Special Needs Trusts Lawyer in Utah

Stephen Howard — Stone River Law

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Special Needs Trusts Lawyer in Utah

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A special needs trust can be created through a living trust or as a testamentary trust created through a last will and testament. When established and managed correctly, a special needs trust can significantly improve the quality of life for someone with special needs. This page is intended only to provide general information regarding special needs trusts in Utah, and should not be considered as legal advice. For assistance in creating a special needs trust, contact us today to see what the right attorney can do for you.

Purpose of a Special Needs Trust

The general purpose of a special needs trust is to provide supplemental assistance and care, beyond the traditional HEMS (health, education, maintenance, and support), for an individual with special needs who qualifies for needs-based government benefits such as Medicaid and Supplemental Security Income (SSI), without disqualifying the individual from eligibility to receive such government benefits. When properly titled, designated, and administered, assets held in a special needs trust can be used to improve trust beneficiary’s quality of life while still allowing the individual to receive needs-based government benefits intended to provide for the basic necessities of life. Proper establishment and management of the trust is critical to maintaining eligibility for government benefits and ensuring that the grantor’s intent will be accomplished.

Types of Special Needs Trusts

There are two main types of special needs trusts, self-settled or first person trusts and third party trusts. A third, less common type of special needs trust is sometimes referred to as a “sole benefit” trust.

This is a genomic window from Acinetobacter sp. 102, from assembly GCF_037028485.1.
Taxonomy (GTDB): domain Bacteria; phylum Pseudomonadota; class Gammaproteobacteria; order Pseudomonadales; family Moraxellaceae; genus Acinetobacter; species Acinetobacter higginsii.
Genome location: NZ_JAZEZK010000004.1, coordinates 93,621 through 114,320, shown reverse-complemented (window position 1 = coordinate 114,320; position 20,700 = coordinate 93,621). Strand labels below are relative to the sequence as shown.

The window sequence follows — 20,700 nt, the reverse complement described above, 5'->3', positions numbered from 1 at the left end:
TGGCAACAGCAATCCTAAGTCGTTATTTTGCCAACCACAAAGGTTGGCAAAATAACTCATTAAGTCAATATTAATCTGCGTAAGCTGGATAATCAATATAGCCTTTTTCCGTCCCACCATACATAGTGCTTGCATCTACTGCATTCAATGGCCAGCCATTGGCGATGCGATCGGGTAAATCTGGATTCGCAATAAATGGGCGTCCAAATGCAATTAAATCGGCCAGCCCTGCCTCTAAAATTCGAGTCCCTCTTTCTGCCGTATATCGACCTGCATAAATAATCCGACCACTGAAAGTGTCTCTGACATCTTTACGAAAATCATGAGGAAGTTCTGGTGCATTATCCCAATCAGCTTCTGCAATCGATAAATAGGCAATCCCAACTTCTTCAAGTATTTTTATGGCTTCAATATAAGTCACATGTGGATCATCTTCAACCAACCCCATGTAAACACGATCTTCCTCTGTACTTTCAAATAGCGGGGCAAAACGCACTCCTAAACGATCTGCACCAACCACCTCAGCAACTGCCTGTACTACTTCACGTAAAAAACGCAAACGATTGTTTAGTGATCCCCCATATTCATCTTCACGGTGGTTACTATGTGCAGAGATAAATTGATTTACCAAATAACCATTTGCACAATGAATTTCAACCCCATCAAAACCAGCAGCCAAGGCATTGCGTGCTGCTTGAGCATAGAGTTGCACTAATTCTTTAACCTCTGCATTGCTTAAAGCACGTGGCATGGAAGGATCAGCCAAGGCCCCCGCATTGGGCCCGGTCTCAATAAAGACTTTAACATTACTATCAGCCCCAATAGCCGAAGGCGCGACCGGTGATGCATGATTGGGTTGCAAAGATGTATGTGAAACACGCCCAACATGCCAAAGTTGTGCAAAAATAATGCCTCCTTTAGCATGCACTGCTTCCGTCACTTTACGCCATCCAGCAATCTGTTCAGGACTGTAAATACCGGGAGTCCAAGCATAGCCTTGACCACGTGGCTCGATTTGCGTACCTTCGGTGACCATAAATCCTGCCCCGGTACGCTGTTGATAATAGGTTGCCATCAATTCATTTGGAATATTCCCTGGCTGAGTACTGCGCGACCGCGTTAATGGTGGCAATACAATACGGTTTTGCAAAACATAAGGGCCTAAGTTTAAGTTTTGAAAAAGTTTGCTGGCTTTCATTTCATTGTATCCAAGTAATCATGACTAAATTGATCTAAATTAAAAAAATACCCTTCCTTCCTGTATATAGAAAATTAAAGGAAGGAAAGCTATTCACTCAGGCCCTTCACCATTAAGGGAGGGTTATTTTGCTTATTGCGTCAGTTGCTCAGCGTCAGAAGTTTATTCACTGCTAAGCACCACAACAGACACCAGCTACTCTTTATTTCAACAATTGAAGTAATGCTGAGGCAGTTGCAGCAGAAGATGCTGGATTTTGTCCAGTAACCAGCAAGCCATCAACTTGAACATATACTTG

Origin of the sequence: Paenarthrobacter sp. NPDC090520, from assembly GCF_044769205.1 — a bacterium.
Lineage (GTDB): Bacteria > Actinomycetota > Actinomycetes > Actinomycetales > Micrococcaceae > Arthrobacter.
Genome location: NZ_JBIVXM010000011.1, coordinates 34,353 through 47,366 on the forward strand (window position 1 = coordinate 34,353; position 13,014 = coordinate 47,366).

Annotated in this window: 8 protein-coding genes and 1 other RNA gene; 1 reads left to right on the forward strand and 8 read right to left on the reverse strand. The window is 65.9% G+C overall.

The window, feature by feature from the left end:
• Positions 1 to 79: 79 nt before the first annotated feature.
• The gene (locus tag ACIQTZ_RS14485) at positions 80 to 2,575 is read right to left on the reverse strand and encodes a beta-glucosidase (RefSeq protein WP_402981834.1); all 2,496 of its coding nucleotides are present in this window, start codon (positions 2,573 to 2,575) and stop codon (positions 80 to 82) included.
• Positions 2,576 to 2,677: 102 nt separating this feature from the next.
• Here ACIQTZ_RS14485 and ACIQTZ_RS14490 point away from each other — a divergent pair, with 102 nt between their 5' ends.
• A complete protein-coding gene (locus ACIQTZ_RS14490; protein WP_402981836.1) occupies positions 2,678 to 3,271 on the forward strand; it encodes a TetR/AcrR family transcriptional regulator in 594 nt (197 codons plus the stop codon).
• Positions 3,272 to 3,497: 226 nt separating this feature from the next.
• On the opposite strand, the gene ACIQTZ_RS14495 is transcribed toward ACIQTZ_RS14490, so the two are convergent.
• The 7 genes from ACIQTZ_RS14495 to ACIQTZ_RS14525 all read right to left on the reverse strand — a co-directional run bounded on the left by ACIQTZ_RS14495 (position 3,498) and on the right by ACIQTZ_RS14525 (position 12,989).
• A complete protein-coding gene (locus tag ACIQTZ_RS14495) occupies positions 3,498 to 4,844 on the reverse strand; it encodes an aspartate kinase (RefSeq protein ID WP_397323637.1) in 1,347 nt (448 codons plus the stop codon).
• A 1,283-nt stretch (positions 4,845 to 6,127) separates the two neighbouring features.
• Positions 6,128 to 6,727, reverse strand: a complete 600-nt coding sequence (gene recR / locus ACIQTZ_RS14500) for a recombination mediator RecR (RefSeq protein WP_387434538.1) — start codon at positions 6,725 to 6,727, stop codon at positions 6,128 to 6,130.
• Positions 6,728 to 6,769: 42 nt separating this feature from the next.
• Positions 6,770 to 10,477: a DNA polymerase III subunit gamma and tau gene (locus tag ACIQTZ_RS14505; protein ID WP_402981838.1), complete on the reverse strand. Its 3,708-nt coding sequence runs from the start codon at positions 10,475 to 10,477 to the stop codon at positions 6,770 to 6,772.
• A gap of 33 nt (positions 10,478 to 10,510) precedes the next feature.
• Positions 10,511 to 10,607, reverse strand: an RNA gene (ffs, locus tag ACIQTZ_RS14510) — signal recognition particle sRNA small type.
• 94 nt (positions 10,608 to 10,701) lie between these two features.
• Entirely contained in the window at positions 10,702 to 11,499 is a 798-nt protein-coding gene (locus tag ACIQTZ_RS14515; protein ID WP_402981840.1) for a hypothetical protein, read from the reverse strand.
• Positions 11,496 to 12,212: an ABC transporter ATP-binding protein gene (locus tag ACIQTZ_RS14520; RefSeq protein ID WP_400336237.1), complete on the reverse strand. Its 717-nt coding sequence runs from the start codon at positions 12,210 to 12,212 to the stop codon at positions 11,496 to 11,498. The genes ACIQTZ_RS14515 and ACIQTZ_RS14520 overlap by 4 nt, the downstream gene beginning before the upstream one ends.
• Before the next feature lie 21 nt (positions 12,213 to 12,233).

SELF-SETTLED or FIRST PERSON TRUST – “Self-settled” special needs trusts are established by the beneficiary or by someone acting on the beneficiary’s behalf using the beneficiary’s funds with the goal of retaining or obtaining public benefits eligibility. The funds for this type of trust can come from an inheritance, a lottery win, or most commonly, proceeds from a lawsuit. A self-settled trust must include a provision directing the trustee, if the trust contains any funds upon the death of the beneficiary, to pay back anything the state Medicaid program has paid for the beneficiary. Also, in most states the rules that govern the distributions for self-settled special needs trusts are significantly more restrictive than those controlling third-party special needs trusts. “Because Social Security law specifically describes self-settled special needs trusts, these instruments are sometimes referred to by the statutory section authorizing transfers to such trusts and directing that trust assets will not be treated as available and countable for SSI purposes. That statutory section is 42 U.S.C. §1396p(d)(4)(A), and so self-settled special needs trusts are sometimes called, simply, “d4A” trusts.”

THIRD PARTY TRUST – A “third-party” special needs trust is set up by someone, like a parent, using assets that never belonged to the beneficiary. With proper planning, a third-party special needs trust can be used to hold an inheritance or gift. (Without proper planning, a well-meaning family member might simply leave an inheritance to an individual with a disability. Even though the funds came from a third party, the funds will have been available to the beneficiary, thus the trust will be a “self-settled” special needs trust.) A third-party special needs trust does not have a payback provision and the kinds of payments are usually more generous and flexible.

SOLE BENEFIT TRUST – Another type of special needs trust that is rarely used is a “sole benefit” trust. Under Medicaid rules applicants are permitted to make unlimited gifts to or “for the sole benefit of” disabled children or spouses. Some individuals with assets may choose to establish this type of special needs trust for a child or grandchild with disabilities hoping to secure Medicaid eligibility for both themselves as grantor and for the disabled beneficiary. Most state are highly restrictive in their interpretation of the “sole benefit” requirement. This type of trust is taxed and treated as third-party trusts in many respects, but require a payback provision like self-settled trusts.